Last class.” Sharon smiled. “Was it good for you too?”
“Y’know,” Drew smiled back, “it actually was. I couldn’t believe you signed us up for ballroom dancing, but it turned out to be pretty fun.”
“You should have seen your face the first time you met Dhavesh and Simone.”
“Can you blame me?”
Behind him, the classroom door opened.
“Speak of the devils.”
In tottered the oldest couple either of them had ever seen. Simone was a spindly stick-figure in a ball gown of ancient design. Her white hair (which Sharon and Drew had agreed was probably a wig) was piled high on her head in complicated ringlets above a face like a dried, whithered apple. She held her head high as she walked, but did lean heavily on the arm held gallantly out for her by her husband.
Dhavesh was, if anything, more skinny than his wife. More than a head taller than Drew’s six-feet-two-inches, he couldn’t have weighed more than 150 lbs; just a pipe-cleaner man wearing a suit as old as Simone’s gown. He too held his head high, and managed to give Simone his arm, though he in turn leaned upon a wheeled cart that held what appeared to be the oldest record player in the world.
“Can you blame me?” Drew repeated under his breath. “I mean, look at them. Do they look like dancers to you?”
“No, you’re right,” she sighed. “But you have to admit, when they dance they’re like different people. Younger people.”
“They’d have to appear younger. There isn’t anyone older.”
“Line up, please, so we may begin!”
The voice was rough, lightly accented, and came from the edge of the dance floor where Dhavesh was setting up the antique he’d wheeled in. Drew and Sharon joined the other four couples in a line edging the floor, each man slightly behind his partner, hands on her hips. The ancient couple took up a similar position in the center of the floor. Suddenly requiring no support they stood ramrod straight, chins high, vintage clothing and papery skin reminding Drew of old dance-hall photos.
“Tonight is our last class together,” said Dhavesh, his voice also gaining in strength. “Tonight will be… special. For all of us.”
“Does that mean,” interrupted the man to Drew’s left, “you will finally tell us how long you two have been doing this?”
Dhavesh silently regarded the younger man, dark eyes flashing. After a beat, Simone stepped in smoothly.
“Longer than you would ever believe, my young friend.”
“Though,” said Dhavesh, still staring, “after tonight you may have an idea.” He nodded. “Yes. An idea.” The teachers stalked toward the wheeled cart and the boxy device it carried.
“This is something you may not recognize, but Simone and I started, long ago, dancing to this Victrola. To celebrate this class’s ending you will dance as we danced. Starting with you.”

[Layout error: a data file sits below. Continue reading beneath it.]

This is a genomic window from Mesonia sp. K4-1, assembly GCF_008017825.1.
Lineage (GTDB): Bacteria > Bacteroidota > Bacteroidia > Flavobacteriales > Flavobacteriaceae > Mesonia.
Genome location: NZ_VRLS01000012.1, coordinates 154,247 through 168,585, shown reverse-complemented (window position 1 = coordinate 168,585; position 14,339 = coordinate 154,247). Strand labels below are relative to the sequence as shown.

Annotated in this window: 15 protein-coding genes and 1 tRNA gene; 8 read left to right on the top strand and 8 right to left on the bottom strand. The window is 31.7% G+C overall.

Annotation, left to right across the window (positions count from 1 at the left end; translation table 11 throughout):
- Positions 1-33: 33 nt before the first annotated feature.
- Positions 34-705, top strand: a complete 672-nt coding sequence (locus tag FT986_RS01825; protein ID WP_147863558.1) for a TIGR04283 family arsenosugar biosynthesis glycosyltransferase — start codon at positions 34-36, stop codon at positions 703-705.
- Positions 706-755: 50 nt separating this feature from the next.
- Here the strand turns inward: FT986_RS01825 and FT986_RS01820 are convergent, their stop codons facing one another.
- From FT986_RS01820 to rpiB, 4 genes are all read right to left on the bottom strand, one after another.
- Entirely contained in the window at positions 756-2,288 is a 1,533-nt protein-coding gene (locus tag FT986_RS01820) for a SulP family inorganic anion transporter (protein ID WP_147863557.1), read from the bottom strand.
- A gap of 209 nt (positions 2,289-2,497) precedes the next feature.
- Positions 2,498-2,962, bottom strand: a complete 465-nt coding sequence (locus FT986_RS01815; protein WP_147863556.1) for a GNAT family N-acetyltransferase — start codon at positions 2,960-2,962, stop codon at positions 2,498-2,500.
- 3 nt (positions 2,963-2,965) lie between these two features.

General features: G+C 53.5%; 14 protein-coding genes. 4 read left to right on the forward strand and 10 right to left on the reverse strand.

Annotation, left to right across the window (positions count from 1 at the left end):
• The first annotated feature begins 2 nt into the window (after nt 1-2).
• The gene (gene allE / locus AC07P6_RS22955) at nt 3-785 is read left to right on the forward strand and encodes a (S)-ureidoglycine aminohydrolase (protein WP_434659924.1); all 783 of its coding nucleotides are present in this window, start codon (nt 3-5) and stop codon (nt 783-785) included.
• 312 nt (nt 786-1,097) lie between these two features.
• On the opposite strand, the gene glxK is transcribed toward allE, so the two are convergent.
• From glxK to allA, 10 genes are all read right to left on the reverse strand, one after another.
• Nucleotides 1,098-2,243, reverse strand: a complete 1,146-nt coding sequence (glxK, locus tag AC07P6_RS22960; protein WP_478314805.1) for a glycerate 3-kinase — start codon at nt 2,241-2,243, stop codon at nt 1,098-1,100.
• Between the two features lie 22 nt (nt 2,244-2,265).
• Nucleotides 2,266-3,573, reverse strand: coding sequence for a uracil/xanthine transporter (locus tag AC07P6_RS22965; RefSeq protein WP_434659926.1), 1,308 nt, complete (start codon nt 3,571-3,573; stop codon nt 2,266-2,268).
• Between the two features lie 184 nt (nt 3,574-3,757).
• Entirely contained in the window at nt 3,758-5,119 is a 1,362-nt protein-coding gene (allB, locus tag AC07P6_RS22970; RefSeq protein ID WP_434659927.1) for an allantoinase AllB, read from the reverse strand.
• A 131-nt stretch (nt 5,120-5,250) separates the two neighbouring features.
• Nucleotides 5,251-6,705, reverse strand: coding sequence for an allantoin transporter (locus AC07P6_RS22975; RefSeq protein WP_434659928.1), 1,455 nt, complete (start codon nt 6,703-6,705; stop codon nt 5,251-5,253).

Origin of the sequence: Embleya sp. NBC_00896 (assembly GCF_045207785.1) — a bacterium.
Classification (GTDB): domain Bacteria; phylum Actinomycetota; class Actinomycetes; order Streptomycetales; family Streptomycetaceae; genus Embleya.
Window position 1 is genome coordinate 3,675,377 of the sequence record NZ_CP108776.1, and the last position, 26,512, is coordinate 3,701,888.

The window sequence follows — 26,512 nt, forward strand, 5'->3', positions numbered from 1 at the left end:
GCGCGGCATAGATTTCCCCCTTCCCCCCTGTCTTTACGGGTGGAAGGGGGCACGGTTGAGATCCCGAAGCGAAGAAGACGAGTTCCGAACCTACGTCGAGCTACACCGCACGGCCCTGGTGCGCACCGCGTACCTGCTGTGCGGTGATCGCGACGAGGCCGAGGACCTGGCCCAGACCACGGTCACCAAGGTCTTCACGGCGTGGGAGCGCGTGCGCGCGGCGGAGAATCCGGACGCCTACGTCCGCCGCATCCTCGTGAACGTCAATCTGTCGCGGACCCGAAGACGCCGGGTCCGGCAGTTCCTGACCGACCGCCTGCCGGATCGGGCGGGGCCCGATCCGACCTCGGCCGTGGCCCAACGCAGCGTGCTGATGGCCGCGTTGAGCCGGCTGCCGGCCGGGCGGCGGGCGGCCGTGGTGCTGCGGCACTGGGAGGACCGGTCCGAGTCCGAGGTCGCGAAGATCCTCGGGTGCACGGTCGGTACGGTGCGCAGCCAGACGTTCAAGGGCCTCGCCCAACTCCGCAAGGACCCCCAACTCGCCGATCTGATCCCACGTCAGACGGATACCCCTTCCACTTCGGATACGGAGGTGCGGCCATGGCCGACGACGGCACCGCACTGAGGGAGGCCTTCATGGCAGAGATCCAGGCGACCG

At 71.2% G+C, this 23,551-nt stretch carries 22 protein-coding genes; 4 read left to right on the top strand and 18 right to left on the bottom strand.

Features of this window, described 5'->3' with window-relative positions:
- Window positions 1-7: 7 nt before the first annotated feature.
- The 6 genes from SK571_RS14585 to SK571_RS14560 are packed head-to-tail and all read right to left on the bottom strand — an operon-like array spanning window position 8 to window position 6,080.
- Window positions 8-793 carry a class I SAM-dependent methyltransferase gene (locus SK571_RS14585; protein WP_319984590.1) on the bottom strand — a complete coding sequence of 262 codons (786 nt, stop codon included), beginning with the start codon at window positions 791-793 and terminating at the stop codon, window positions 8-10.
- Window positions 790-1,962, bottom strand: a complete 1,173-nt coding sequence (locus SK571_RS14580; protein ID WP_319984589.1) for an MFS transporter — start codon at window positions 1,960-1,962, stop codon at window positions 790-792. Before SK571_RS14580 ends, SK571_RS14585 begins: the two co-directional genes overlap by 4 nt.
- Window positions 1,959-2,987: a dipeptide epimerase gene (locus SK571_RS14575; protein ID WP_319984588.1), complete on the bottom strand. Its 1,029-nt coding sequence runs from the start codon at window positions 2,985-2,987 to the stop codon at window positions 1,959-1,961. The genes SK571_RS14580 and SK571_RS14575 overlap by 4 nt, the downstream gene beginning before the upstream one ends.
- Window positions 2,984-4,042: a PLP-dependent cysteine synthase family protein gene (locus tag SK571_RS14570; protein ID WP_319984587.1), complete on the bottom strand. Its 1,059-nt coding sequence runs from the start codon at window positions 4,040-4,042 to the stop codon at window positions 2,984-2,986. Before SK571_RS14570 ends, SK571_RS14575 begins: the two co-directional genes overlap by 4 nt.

He indicated the man who had dared interrupt him, then the center of the floor.
“Take your positions!”
The couple walked out on the floor as Dhavesh and Simone took up positions to either side of the antique machine, Simone’s hand resting on the casing while Dhavesh took hold of the hand-crank. He gave the crank a few quick turns and the turntable began to spin. The scriitch of the needle on the moving disk made Drew wince, and then he stood, riveted, as the music filled the room. It was a tune he’d never heard, scratchy, tinny, but still beautiful, haunting. He started to turn to ask about the song, but the once-rusty voice cracked like a whip.
“Everyone watch. You,” he said to the couple on the floor. “Dance!”
Something in the voice, the music, maybe in both was compelling. Against his will, Drew found himself standing silently watching the dance as music flowed around him, about him, through him.
They danced well, and at first Drew was happy at their accomplishment. The unknown tune went on and on, longer than Drew expected, then longer than he thought possible. Drew had been watching for what seemed like hours, his leg and back muscles exhausted.
How do they keep dancing?
The song sped up, notes coming faster; the dancing couple followed suit. They whirled about the floor, faces visible by turns, one after the other… and as the song went on those faces changed.
They grew alarmed, then frightened, then frantic. The woman looked pained, calling toward them over her partner’s shoulder though Drew heard nothing but the music flowing from the old gramophone. The music played faster and they danced faster… and they began to age. Lines formed around mouths and eyes, deepening as he watched. Hair faded, lost color, and receded. They whirled and spun as the music reached a crescendo, mouths open in silent screams. He thought it all might be an hallucination until he felt Sharon trembling beneath his hands and knew she was seeing all this as well.
The withered dancers sagged like under-stuffed scarecrows as they came to a halt directly in front of the teachers bracketing the old Victrola. The song wound down, the music stopped, and the once-young couple gave one last, shuddery breath before falling to the floor, stone dead. Drew’s eyes found their way up to Dhavesh and Simone.
They stood straight, without apparent effort. They looked taller. Stronger. Their faces were still lined, though those lines were less pronounced, and there was a hint of color in their hair. Drew would have sworn the ancient couple looked… younger.
“Yes,” said Dhavesh, his voice strong. “Now I think he has some idea…”
His newly sharpened gaze found Drew and Sharon.
“A good start, but we have so much more to do. Next, please! Take your positions!”
Though he tried to stand still, though he strained to say ‘No!’, Drew found himself moving silently to take his position in the center of the floor. Sharon moved into his arms, pleading for him to do something with terrified eyes. All he could do was hold his position and feel her trembling against him.
There was a sharp skriiitch, and the music started.
They began to dance.
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